About

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Rushy Springs Farm’s first season was 2004, but it was established on the back of a lifetime of experience. It began as a diversified chemical free vegetable, herb, greens, and fruit producer. However, year by year, economic imperatives have forced specialization. Currently, production is concentrated in high quality garlic, a few carefully chosen heirloom tomato varieties, and over two dozen exceptional chilies that cover an extensive array of flavor and heat variations. In addition to selling fresh chilies, primarily at the Knoxville, TN Market Square Farmer’s Market and high end restaurants there, they are transformed into world class salt brine fermentation chile sauces as well as dried whole chilies and single variety gourmet chile powders. Rushy Springs Farm attempts to model all improvements along the lines of biodynamic, permaculture, devic, and other quantum technologies.

The centerpiece of Rushy Springs Farm’s unusual chile collection is one that is so unusual that, in fact, it is unique. It came here as a purchased plant that turned out to be a recessive gene hybrid. Fortunately, something inside Tennessee Jim must have been expecting and waiting for this gift to arrive. For, not having any experience with the variety he thought that he had purchased, he had no reason to believe that the plant was anything other than an open pollinated heirloom. All he knew for sure was that it was the best chile he had ever tasted. But, not only did he save seed, but he potted the plant and prepared to keep it alive through the winter. During the winter he rooted some clones. Then there were four. The fruit are the size and shape of wild cherries and have a similar texture. So they were christened Tennessee Cherry Chile. And so it goes……

Now there are three greenhouses, two built over beds of Tennessee Cherry Chile plants (one bed will see its third season in 2013, the other its second). I have some great citrus trees that also need protection. Whatever room is left is crammed full of chile plant; not only the green houses, but Tennessee Jim’s front porch and bedroom as well. Among these are three more exclusive Rushy Springs Farm exclusives; Tennessee Cherry Chile, Jr (from Tennessee Cherry Chile seed), Aji Tennessee, and Aji Canario.

It is quite a struggle to keep these emerging cultivars from disappearing. It would be so under the best of circumstances. But this decade has seen the most extreme weather ever recorded here (as in most places). This has created an epic struggle. And even under the best of circumstances Rushy Springs Farm has always suffered from a lack of help. Extreme circumstances has made this shortcoming critical.

Anyone interested in participating in a heroic struggle should consider getting involved. For anyone with vision should be able to see that the trip is not without rewards at the end of the rainbow, both experiential and financial. Tennessee Jim is constantly on the lookout for competent, committed help either as hired labor, bartered labor, volunteer labor, or intern.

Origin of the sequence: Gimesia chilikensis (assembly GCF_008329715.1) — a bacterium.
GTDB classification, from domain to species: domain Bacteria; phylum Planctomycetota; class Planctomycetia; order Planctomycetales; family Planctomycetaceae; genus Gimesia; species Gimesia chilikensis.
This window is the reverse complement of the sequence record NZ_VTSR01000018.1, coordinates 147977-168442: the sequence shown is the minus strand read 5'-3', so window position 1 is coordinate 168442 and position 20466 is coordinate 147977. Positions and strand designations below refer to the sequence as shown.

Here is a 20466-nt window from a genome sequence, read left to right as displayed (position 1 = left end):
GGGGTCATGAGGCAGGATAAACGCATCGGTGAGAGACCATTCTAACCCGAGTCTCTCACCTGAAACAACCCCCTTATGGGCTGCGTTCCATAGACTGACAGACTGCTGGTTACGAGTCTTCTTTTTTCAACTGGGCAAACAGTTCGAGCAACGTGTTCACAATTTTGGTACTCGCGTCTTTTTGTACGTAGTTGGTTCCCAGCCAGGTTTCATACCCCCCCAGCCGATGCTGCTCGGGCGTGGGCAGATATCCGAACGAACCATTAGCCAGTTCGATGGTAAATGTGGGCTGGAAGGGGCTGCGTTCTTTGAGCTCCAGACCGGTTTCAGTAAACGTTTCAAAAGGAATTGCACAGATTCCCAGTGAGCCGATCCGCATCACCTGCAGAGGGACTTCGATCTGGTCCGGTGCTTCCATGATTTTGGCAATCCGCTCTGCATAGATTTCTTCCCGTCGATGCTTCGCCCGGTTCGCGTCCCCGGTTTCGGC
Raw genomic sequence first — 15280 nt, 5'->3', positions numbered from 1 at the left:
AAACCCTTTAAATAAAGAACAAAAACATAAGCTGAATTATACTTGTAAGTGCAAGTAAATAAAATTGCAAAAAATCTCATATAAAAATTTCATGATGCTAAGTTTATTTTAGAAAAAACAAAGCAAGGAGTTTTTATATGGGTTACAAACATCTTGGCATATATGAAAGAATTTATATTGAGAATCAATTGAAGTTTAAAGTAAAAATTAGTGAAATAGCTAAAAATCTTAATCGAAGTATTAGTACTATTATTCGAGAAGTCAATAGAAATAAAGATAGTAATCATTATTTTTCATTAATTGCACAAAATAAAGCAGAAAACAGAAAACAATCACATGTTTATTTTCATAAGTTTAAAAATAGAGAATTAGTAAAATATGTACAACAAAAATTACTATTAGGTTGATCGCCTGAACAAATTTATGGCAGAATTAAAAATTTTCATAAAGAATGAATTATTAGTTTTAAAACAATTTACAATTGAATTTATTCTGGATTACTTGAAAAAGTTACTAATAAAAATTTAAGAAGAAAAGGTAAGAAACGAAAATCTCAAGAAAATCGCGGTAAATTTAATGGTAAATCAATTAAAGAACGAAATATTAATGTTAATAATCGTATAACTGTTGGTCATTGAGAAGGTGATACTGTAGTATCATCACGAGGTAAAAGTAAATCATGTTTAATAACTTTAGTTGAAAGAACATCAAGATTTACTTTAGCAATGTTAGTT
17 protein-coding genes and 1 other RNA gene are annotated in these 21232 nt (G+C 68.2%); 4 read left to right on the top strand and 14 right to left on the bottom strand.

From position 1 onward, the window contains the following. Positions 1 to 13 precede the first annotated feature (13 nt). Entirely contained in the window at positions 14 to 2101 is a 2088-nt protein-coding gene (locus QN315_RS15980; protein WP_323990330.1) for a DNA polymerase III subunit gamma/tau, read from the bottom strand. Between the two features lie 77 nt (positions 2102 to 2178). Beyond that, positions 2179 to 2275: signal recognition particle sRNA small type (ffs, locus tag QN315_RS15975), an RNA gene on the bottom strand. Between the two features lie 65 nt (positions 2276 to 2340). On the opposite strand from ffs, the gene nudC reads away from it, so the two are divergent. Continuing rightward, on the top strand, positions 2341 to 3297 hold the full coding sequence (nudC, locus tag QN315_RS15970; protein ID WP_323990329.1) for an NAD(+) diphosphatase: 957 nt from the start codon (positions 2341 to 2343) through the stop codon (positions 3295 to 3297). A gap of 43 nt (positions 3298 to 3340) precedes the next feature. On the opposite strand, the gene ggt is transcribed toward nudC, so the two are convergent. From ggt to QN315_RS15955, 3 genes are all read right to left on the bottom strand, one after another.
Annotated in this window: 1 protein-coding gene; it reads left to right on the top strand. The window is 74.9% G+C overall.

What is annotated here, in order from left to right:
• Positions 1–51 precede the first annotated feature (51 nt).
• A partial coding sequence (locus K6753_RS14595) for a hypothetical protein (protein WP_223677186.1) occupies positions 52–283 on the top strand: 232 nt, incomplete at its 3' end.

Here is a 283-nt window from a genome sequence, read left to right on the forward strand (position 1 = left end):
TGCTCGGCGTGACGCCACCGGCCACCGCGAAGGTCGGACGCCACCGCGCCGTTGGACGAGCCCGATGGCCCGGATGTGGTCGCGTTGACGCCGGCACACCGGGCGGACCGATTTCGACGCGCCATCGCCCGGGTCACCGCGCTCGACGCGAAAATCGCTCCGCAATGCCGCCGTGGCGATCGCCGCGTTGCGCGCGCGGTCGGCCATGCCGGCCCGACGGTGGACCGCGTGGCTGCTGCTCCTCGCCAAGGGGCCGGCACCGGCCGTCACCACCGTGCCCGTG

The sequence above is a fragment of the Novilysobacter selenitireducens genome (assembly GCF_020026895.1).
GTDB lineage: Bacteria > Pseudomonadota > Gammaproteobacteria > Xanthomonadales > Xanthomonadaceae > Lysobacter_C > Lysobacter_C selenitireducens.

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3 thoughts on “About

  1. Wilson says:

    Hi Jim,

    I stumbled upon your Kickstarter page from 2012 while reading the Joy of Cooking blog on fermented chile sauce. (I sent a message there but also wanted to do so here to make sure you got it.) I felt compelled to write you since I’ve recently been dreaming of trying to do what you do someday. I’m currently a grad student studying soil science, and although my academic and career interests haven’t been agricultural (more environmental), I really am interested in both growing chiles and producing hot sauce (which I’ve been doing in small batches at home for a while now). I just started my first round of homegrown chiles (Aji Limons, Hot Beads, and some Scorpions that didn’t germinate).

    Anyway, just wanted to connect with you and say that I really admire what you do, and that maybe someday if I’m in the area I could try to plan a visit, maybe even work for a while. And if my dream comes to fruition it may not be for a while, but I’d love to stay in touch and get advice from you along the way.

    Best wishes,
    Wilson

  2. Russell Wilcox says:

    Do you grow any new mexico “hatch” green chile? Moved here a couple years ago.

    • I love them. I used to grow them successfully in other locations as well as here but the last few years disease has made it nearly impossible. Last year was the worst ever for all chiles. I had four varieties of NewMex types all were total failure. I didn’t plant any this year. I have some help now and if they stick around I may be able to devote enough time to successfully grow them. Keep in touch. If you live close enough and would like to get involved let me know.

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